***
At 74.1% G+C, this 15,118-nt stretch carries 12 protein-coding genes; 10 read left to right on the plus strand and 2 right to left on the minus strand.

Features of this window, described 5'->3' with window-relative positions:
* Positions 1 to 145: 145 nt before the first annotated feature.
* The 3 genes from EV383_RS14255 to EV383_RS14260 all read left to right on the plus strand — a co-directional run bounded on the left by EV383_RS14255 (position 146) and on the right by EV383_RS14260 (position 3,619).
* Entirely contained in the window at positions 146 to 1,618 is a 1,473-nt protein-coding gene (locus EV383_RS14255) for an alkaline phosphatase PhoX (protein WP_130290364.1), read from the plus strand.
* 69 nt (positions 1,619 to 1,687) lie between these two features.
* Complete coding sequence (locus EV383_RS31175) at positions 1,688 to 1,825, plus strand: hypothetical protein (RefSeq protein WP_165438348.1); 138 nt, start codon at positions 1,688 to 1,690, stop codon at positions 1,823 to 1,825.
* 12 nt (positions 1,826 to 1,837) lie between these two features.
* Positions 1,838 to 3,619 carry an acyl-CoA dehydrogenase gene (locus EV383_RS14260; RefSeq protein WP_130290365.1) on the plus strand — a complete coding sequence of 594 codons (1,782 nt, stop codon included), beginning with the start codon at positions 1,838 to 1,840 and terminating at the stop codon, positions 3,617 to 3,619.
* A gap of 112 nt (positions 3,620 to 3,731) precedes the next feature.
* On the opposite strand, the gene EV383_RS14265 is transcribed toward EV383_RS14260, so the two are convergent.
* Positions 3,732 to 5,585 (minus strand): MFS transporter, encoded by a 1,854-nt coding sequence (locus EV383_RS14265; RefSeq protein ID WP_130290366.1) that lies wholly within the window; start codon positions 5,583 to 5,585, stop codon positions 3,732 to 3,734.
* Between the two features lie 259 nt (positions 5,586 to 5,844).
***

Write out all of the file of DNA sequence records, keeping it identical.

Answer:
At 74.1% G+C, this 15,118-nt stretch carries 12 protein-coding genes; 10 read left to right on the plus strand and 2 right to left on the minus strand.

Features of this window, described 5'->3' with window-relative positions:
* Positions 1 to 145: 145 nt before the first annotated feature.
* The 3 genes from EV383_RS14255 to EV383_RS14260 all read left to right on the plus strand — a co-directional run bounded on the left by EV383_RS14255 (position 146) and on the right by EV383_RS14260 (position 3,619).
* Entirely contained in the window at positions 146 to 1,618 is a 1,473-nt protein-coding gene (locus EV383_RS14255) for an alkaline phosphatase PhoX (protein WP_130290364.1), read from the plus strand.
* 69 nt (positions 1,619 to 1,687) lie between these two features.
* Complete coding sequence (locus EV383_RS31175) at positions 1,688 to 1,825, plus strand: hypothetical protein (RefSeq protein WP_165438348.1); 138 nt, start codon at positions 1,688 to 1,690, stop codon at positions 1,823 to 1,825.
* 12 nt (positions 1,826 to 1,837) lie between these two features.
* Positions 1,838 to 3,619 carry an acyl-CoA dehydrogenase gene (locus EV383_RS14260; RefSeq protein WP_130290365.1) on the plus strand — a complete coding sequence of 594 codons (1,782 nt, stop codon included), beginning with the start codon at positions 1,838 to 1,840 and terminating at the stop codon, positions 3,617 to 3,619.
* A gap of 112 nt (positions 3,620 to 3,731) precedes the next feature.
* On the opposite strand, the gene EV383_RS14265 is transcribed toward EV383_RS14260, so the two are convergent.
* Positions 3,732 to 5,585 (minus strand): MFS transporter, encoded by a 1,854-nt coding sequence (locus EV383_RS14265; RefSeq protein ID WP_130290366.1) that lies wholly within the window; start codon positions 5,583 to 5,585, stop codon positions 3,732 to 3,734.
* Between the two features lie 259 nt (positions 5,586 to 5,844).